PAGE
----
Much of the world is inaccessible by road, and not just the spots you might think—rainforests, deserts, the Arctic tundra. No roads connect Alaskan capital Juneau to the rest of the North American continent. And you can only reach Iquitos, a city of nearly half a million on the Amazon River in Peru, by boat or plane.
To be physically cut off from neighboring cities and infrastructure is to be cut off from resources in emergencies. How do you get specialized medicine, food or other supplies to someone who needs it without chartering a plane or hiring a boat?
In August, Google X, the search giant’s far-reaching research lab that’s responsible for the development of projects like Google Glass and the self-driving car, unveiled its solution. Project Wing is a drone-based delivery system that aims to dispatch what people need—or want—to them faster than any other modern delivery service could dream of.
Initially, the Project Wing team wanted to see if they could airlift defibrillators in medical emergencies, but they quickly realized they needed to think more broadly. Delivery isn't just about emergency supplies; it is also about satisfying unforseen everyday needs ("I need toothpaste!") and snack attacks ("I could really go for a Hershey bar right now") no matter where you are.
“What excited us from the beginning was that if the right thing could find anybody just in the moment that they need it, the world might be a radically better place,” Astro Teller, director of Google X, told The Atlantic.
When the team conducted its first in-the-wild test on a ranch near Warwick, Australia (a town about 80 miles southwest of Brisbane), the Project Wing craft successfully delivered a variety of payloads, including candy bars and farm animal medicine, across some 30 flights.
The tests were two years in the making. Nick Roy, a Massachusetts Institute of Technology roboticist with a background in drone navigation systems, led the efforts to build a stable, autonomous and reliable delivery drone.
The Project Wing craft went through many variations before the team settled on its current form, a helicopter and flying wing hybrid that’s quite unique to aerospace. The so-called “tail sitter” uses its rotors to take off, land and hover vertically. It rotates 90 degrees to fly with the wing horizontal, a boon for speed and aerodynamics. Its wingspan is about five feet, and it flies at an altitude of 130 to 200 feet.
At delivery, the craft doesn’t land, but rather lowers its payload down. A winch on the fuselage of the drone lowers packages on a sort of high-strength fishing line. A bundle of electronics, called the “egg,” goes with the package. The “egg” is responsible for knowing when a package has reached the ground, releasing it and signaling the winch to retract the line. Packages descend at about 22 miles per hour, but then slow to 4.4 miles per hour to make for a soft landing.
Although the system fundamentally works right now, Google is stressing that the current Project Wing craft is only a platform for testing and might not reflect the final product. They’re also considering varying models for different types of payloads and different locations. The team still has years of work ahead to perfect the system’s autonomous flying modes and logic.
In fact, the Mountain View company is approaching Project Wing with the same caution that it is for its self-driving car project, another Google X brainchild. The team must use its craft to learn about potential flying scenarios and hazards and to train the system for future flights.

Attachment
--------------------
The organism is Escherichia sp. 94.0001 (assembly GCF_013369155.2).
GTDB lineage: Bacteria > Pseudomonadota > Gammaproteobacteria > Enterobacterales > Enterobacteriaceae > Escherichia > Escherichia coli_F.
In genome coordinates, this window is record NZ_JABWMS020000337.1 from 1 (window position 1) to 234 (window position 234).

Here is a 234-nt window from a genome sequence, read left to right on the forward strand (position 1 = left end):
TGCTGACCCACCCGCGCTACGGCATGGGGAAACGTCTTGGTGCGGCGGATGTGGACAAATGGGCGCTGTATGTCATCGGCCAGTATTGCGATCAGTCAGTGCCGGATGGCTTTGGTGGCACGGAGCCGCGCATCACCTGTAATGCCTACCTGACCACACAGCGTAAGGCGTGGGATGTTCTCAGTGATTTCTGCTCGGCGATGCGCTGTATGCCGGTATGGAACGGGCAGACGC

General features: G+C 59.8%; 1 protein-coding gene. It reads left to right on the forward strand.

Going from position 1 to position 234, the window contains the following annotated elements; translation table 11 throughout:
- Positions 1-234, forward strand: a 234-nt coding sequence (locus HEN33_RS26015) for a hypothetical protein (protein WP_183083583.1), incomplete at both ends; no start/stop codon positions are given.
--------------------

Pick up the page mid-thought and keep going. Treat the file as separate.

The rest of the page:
Such learning, of course, requires constant human intervention. A drone itself can easily navigate from Point A to Point B using GPS and pre-determined waypoints, but what happens if something goes awry? Skies are far more unpredictable than roadways, after all. Project Wing craft must deal with birds, weather events and trees—not to mention other drones.
So if a craft encounters an obstruction, it will ping back to the command station for guidance and use the incident as a learning event. “If a self-flying vehicle is trying to lower something and it goes down three feet and gets stuck, should it go home? Should it land?...That would be a good moment for it to raise its hand and say back to someone looking at the delivery control software, ‘What should I do?’” Teller explained in his interview with The Atlantic.
Google will also need to contend with regulations from the Federal Aviation Administration and others before any delivery system will be able to take flight. (Australia has laxer drone laws, which allowed the Wing team to test freely there.) Thankfully, the company’s self-driving car initiative means it’s no stranger to lobbying.
That prowess might afford Project Wing a leg-up compared to other proposed drone-delivery networks, such as Amazon’s Prime Air. What’s more, Google’s crafts have a longer theoretical range and higher potential speed compared to Amazon’s octo-copters thanks to their hybrid-wing design.
Mike Toscano, CEO of the Association of Unmanned Vehicle Systems International, explained the difference to Mashable: "Amazon's model was a 10-mile radius—five pounds within 30 minutes… Now you've got Google saying, 'I'm going to places like the Outback, where you've got 100 miles to deliver something'… This is the way to get those long distances."
Both companies, however, face a similar slew of obstacles, many of which critics are very quick to point out. One opinion pins Project Wing’s goal as practically impossible, citing the complex landscape of urban—and real—jungles and the unpredictability of the skies.
Fortunately, the Wing team is keenly aware of the enormity of the task ahead and realizes it will take years to train and perfect the system to make it as safe and reliable as FedEx—minus the trucks clogging up the streets.